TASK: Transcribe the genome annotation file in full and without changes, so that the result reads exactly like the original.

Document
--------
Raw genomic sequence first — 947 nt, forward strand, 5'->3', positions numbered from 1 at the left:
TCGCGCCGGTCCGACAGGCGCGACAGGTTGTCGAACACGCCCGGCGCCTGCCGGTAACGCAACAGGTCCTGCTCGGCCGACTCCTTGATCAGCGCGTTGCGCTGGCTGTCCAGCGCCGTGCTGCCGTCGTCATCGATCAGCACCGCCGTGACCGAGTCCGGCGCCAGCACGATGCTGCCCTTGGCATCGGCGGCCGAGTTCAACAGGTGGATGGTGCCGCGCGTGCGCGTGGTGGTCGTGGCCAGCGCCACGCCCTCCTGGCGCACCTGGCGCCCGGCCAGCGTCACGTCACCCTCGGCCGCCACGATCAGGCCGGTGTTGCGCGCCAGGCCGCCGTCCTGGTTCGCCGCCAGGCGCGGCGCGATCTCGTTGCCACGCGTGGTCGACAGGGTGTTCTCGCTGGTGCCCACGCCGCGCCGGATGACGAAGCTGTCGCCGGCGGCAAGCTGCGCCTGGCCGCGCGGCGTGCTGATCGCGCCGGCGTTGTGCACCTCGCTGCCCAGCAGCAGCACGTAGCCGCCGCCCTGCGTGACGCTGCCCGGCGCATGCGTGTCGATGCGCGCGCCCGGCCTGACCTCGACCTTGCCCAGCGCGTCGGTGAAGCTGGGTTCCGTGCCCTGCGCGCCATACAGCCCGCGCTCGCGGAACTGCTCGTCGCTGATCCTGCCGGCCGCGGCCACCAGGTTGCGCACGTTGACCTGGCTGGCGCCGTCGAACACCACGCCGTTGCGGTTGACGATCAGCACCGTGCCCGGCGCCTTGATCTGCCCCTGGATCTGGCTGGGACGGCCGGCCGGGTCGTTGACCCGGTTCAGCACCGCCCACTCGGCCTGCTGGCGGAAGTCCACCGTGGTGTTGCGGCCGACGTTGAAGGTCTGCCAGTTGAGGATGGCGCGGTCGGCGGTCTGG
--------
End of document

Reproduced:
Raw genomic sequence first — 947 nt, forward strand, 5'->3', positions numbered from 1 at the left:
TCGCGCCGGTCCGACAGGCGCGACAGGTTGTCGAACACGCCCGGCGCCTGCCGGTAACGCAACAGGTCCTGCTCGGCCGACTCCTTGATCAGCGCGTTGCGCTGGCTGTCCAGCGCCGTGCTGCCGTCGTCATCGATCAGCACCGCCGTGACCGAGTCCGGCGCCAGCACGATGCTGCCCTTGGCATCGGCGGCCGAGTTCAACAGGTGGATGGTGCCGCGCGTGCGCGTGGTGGTCGTGGCCAGCGCCACGCCCTCCTGGCGCACCTGGCGCCCGGCCAGCGTCACGTCACCCTCGGCCGCCACGATCAGGCCGGTGTTGCGCGCCAGGCCGCCGTCCTGGTTCGCCGCCAGGCGCGGCGCGATCTCGTTGCCACGCGTGGTCGACAGGGTGTTCTCGCTGGTGCCCACGCCGCGCCGGATGACGAAGCTGTCGCCGGCGGCAAGCTGCGCCTGGCCGCGCGGCGTGCTGATCGCGCCGGCGTTGTGCACCTCGCTGCCCAGCAGCAGCACGTAGCCGCCGCCCTGCGTGACGCTGCCCGGCGCATGCGTGTCGATGCGCGCGCCCGGCCTGACCTCGACCTTGCCCAGCGCGTCGGTGAAGCTGGGTTCCGTGCCCTGCGCGCCATACAGCCCGCGCTCGCGGAACTGCTCGTCGCTGATCCTGCCGGCCGCGGCCACCAGGTTGCGCACGTTGACCTGGCTGGCGCCGTCGAACACCACGCCGTTGCGGTTGACGATCAGCACCGTGCCCGGCGCCTTGATCTGCCCCTGGATCTGGCTGGGACGGCCGGCCGGGTCGTTGACCCGGTTCAGCACCGCCCACTCGGCCTGCTGGCGGAAGTCCACCGTGGTGTTGCGGCCGACGTTGAAGGTCTGCCAGTTGAGGATGGCGCGGTCGGCGGTCTGG